TAX-INDUCED MIGRATION OF TOP INCOMES: Evidence from the market for European footballers

Football players’ migration patterns are sensitive to differences in tax rates among European countries and regions. This is the by-product of the changes in the net benefits that teams and players obtain from their matches. Lower tax rates can improve leagues’ overall quality by attracting more top-quality players. At the same time, this may displace low-quality ones, inhibiting them to avoid high taxation rates

These are among the findings of research by Cristian Usala and Rinaldo Brau, presented at the first virtual congress of the European Economic Association in August 2020. 

By using data on the European football market and top marginal taxation, their study applies an innovative technique that makes it possible to account explicitly for the role played by employers (football teams) in the work mobility of employees (footballers).

The authors conclude that this approach may be used in different contexts to better understand the size and heterogeneity of top incomes’ sensitivity to marginal taxation.


In an environment with low migration costs and relevant tax rate differentials among countries, the migration of top incomes is a crucial policy issue. When deciding their fiscal policy, governments have to consider that higher tax rates result in an outflow of highly productive workers, with a related reduction in fiscal revenues and country’s attractiveness.

The key question on how sensitive are the migration choices of top-incomes to income taxation is addressed by analysing data on footballers’ careers and top tax rates in 16 countries between 2007 and 2016. The authors focus on the football market for two specific reasons:

  • European footballers are top incomes for which the data are easily available.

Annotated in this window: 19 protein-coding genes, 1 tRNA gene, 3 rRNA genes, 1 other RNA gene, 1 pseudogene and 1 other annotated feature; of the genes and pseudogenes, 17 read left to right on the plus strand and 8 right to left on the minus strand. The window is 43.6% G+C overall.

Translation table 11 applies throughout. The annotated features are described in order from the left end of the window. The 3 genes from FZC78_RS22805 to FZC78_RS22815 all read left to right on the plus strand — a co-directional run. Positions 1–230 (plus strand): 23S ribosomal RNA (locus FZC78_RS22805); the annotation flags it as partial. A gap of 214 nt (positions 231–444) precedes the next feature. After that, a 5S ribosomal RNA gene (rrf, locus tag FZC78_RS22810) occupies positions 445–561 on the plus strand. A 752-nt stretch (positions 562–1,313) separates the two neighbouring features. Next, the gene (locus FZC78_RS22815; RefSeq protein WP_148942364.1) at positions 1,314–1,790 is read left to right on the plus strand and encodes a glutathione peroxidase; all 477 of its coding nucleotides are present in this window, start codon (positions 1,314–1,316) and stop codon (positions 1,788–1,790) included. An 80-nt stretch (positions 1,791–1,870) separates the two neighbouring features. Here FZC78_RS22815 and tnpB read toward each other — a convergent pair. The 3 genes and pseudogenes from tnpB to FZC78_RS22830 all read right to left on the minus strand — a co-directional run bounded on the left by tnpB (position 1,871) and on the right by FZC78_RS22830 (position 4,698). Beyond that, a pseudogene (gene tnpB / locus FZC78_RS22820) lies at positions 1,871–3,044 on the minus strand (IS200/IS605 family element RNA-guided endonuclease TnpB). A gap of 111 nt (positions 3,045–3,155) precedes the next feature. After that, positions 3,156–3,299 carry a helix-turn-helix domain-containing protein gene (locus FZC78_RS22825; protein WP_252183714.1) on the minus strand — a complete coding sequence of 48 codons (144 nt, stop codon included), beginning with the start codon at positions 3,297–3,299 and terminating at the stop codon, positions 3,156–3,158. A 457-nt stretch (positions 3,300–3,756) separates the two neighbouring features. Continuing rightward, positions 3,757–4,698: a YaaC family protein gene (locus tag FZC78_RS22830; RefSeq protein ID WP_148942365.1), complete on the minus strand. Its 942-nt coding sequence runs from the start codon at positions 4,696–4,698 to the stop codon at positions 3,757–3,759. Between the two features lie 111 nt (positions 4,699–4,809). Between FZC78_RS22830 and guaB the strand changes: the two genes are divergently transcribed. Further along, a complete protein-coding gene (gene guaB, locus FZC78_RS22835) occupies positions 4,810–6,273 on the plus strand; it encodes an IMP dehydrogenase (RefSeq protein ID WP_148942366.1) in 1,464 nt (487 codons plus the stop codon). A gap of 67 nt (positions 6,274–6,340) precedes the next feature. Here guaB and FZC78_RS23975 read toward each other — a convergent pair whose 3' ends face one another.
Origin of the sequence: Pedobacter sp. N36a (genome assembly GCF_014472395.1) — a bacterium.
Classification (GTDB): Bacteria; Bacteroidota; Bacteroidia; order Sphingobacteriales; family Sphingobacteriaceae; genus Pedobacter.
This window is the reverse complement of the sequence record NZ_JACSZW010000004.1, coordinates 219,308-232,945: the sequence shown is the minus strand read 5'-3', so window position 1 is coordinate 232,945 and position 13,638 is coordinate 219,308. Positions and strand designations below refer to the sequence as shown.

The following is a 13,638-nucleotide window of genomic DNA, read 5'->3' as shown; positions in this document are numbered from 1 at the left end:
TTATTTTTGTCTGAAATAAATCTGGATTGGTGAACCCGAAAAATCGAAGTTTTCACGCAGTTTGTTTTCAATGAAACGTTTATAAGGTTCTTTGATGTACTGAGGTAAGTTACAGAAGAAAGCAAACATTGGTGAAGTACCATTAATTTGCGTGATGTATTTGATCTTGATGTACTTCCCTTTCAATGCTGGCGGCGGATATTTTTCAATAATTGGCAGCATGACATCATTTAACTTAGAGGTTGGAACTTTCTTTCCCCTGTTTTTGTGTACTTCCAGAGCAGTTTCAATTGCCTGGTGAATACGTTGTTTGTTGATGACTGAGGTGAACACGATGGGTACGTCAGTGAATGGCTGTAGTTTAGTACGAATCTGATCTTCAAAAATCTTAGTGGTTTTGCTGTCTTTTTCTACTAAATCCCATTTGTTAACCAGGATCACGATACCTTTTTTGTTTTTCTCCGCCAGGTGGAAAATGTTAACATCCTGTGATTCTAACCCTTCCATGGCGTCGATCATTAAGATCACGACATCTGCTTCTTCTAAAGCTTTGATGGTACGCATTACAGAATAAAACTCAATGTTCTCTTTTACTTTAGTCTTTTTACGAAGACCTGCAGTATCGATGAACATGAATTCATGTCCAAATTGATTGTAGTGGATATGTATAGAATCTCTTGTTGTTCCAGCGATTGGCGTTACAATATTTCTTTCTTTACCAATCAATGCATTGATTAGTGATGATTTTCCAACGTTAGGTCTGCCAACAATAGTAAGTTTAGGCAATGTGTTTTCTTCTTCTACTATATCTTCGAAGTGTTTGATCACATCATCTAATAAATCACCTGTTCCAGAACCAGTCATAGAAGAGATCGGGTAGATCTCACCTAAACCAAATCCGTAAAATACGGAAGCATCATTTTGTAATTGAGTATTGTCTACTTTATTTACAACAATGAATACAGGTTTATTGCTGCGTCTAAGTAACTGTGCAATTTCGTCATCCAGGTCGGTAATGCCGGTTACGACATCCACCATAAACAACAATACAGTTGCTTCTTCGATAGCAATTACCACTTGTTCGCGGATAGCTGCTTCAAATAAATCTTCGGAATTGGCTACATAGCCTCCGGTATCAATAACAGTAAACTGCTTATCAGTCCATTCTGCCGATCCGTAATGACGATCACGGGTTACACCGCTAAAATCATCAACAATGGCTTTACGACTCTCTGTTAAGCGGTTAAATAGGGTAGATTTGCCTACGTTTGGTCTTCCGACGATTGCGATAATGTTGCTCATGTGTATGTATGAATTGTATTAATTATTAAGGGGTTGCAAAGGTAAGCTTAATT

• Footballers are more mobile than other workers. This provides an upper bound on the mobility response of the entire labour market.


Footballers’ data are obtained from, one of the most important online communities of football supporters providing various information on players and teams. These data are paired with detailed information on taxation at the national and local levels and special rules aimed at attracting foreigners with preferential tax schemes.

Footballers’ sensitivity to taxation is estimated by applying the Maximum Score Matching approach. Each observed team-player match is considered the outcome of a matching process where agents compete with each other to match with their preferred partners.

This technique is robust to lack of information on wages and agent-specific characteristics and, differently from previous approaches, accounts for the role played by firms in influencing workers’ location decisions. The results of this approach are exploited to simulate various scenarios with different assumptions regarding the dimension of labour demand.

Main findings:

  • The role of marginal taxation incentives is confirmed in a context of matching between demand and supply. In an elastic labour demand scenario, a 1% reduction in tax rate increases the number of players by around 0.2%. This result is associated with an optimal tax rate of 82%.
  • Foreigners are more sensitive than natives: a 1% decrease in tax rates increases the population of foreigners between 1.20% and 1.37% and the population of natives between 0.11% and 0.7%. 
  • Top players are more sensitive than low-quality ones. In particular, in a context of rigid demand, a reduction in tax rate may improve the quality of the league by attracting top players who displace low-quality ones.


The authors conclude that their approach has proved to be effective in analysing the phenomenon of tax-induced migration and may be used in different contexts and markets such as CEOs, academic professors and inventors.

Cristian Usala and Rinaldo Brau, University of Cagliari and CRENoS.

Contact details:

Cristian Usala

University of Cagliari and CRENoS, Italy

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